- Rev. Mr. Adam, who has been for several months preaching at Toronto, C. W., has removed to Chicago, III., where he will for a time supply the pulpit of the Unitarian society. — Rev. Mr. Capen has relinquished the charge of the ministry at large in Baltimore, Md. – Rev. Mr. Wellington has closed his labors in the city of New York, and the attempt to gather a third Unitarian society in that city is for the present suspended. - Rev. Dr. Dewey has accepted an invitation from the Unitarian society in Washington, D. C., to preach to them five months in the year, still leaving him free to fulfil the engagement with his congregation in New York of which we spoke in our last number.

Rev. Mr. Fenner, who graduated at the Cambridge Divinity School the last year, has accepted the invitation of the Unitarian society in Cincinnati, Ohio, to become their minister. — Rev. Mr. Winkley, who graduated from the same School this year, has accepted the appointment of a minister at large in Boston. A portion of the society lately under the care of Rev. Mr. Muzzey of Cambridge, with others, have formed themselves into a new congregation, to whom he is now preaching. - The First Congregational society in Framingham, over whom Rev. Mr. Bellows was recently settled, are erecting a new meetinghouse. — The society at Westford are repairing their house of worship. — The Unitarian congregation at Troy, N. Y., have found it necessary to enlarge their house.

Cambridge Divinity School. The thirtieth Annual Visitation of the Divinity School at Cambridge took place on Friday, July 17, 1846. The exercises were attended, as usual, in the College Chapel, President Everett presiding

as head of the Theological Faculty of the University. Prayer was offered at the commencement of the exercises by Professor Noyes, and at the close by Professor Francis. Three hymns were sung in the course of the morning, written by members of the graduating class. The number of Dissertations read was twelve; one, by Mr. Henry B. Maglathlin, on “ The opinion that man is not responsible for his faith,” being omitted on account of his necessary absence. The subjects were as follows:-“The past and present value of ecclesiastical Councils” – Mr. Edwin G. Adams; *The moral doctrine and practice of the first three Centuries” — Mr. Thomas P. Allen; “How far is a doctrinal system useful or necessary?” – Mr. Robert S. Avery;“Our Saviour's purpose or purposes in forbidding the publication of his miracles" - Mr. George . Clark; " Paul's doctrine of Justification by faith explained in harmony with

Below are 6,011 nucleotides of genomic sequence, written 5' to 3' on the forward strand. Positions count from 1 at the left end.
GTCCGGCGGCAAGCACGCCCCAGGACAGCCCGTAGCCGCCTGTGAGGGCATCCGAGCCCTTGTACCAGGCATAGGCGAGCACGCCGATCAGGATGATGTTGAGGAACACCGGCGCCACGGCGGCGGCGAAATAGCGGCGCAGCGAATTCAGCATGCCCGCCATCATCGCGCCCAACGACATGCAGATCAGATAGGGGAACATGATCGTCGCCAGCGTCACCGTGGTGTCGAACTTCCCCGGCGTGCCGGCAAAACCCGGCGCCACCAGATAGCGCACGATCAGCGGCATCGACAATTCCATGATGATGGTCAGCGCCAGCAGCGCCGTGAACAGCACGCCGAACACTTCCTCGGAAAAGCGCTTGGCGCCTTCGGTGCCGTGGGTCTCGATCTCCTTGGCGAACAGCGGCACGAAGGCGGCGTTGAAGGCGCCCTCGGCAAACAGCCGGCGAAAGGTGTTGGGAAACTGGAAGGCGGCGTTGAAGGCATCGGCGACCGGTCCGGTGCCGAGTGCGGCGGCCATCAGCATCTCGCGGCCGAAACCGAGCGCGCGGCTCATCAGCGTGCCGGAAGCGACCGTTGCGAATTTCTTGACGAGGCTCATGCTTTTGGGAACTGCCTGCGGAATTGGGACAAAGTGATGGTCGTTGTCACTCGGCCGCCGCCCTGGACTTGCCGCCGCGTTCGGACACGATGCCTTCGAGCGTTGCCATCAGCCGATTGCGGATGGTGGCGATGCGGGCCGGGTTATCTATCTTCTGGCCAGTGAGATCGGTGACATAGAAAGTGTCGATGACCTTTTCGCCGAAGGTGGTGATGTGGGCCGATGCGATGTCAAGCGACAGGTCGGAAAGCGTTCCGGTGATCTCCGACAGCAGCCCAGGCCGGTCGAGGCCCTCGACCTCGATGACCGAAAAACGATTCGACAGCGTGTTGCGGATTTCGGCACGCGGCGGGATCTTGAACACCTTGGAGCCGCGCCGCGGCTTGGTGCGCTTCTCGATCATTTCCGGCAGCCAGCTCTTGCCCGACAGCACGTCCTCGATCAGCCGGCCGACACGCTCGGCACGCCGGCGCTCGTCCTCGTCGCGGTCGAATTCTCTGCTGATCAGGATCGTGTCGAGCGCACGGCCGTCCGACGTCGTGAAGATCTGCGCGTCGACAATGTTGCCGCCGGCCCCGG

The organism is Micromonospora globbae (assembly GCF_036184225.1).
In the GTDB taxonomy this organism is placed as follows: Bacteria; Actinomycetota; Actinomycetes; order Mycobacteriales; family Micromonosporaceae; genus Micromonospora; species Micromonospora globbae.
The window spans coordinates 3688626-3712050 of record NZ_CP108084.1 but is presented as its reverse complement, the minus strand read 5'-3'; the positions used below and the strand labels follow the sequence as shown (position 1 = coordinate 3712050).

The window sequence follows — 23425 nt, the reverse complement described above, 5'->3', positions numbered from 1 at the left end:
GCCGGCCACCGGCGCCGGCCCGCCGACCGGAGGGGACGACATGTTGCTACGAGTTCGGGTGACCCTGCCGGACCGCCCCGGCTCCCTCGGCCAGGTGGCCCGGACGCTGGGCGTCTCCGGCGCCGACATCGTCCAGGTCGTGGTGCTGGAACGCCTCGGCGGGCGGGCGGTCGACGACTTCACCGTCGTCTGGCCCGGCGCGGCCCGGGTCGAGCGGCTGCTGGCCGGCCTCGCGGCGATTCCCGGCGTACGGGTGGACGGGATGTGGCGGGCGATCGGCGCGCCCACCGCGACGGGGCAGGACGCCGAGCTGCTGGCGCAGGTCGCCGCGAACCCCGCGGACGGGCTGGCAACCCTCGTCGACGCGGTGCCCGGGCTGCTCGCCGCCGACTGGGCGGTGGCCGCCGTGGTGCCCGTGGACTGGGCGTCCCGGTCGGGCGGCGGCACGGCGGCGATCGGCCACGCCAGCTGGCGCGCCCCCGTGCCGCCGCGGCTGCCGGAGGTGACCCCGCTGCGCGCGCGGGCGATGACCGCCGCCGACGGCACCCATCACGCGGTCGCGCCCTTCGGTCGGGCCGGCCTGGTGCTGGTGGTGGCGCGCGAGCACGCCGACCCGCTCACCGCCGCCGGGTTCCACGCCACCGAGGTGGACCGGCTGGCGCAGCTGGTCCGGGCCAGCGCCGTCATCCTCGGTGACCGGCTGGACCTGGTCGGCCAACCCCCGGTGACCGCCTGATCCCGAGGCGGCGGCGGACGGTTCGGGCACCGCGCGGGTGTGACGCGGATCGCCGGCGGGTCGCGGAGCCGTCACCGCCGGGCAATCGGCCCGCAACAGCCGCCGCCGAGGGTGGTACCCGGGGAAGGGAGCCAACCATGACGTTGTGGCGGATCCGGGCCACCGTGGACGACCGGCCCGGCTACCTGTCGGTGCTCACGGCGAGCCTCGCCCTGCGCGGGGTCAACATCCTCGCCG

the teachings of Christ, and the views of James” – Mr. Octavius B. Frothingham; “The example of Christ as a religious teacher” – Mr. Samuel Johnson;“The reality and design of the Transfiguration": Mr. Leonard J. Livermore; "The true ground of unity in the Church” – Mr. Samuel Longfellow;“ The character and influence of Zwingle”

Mr. Farrington McIntire; “Christianity in France” — Mr. Washington Very; “The love of popularity in a pastor” – Mr. Samuel H. Winkley. The dissertations occupied from fifteen to twenty minutes each, and were heard by an audience that nearly filled the chapel.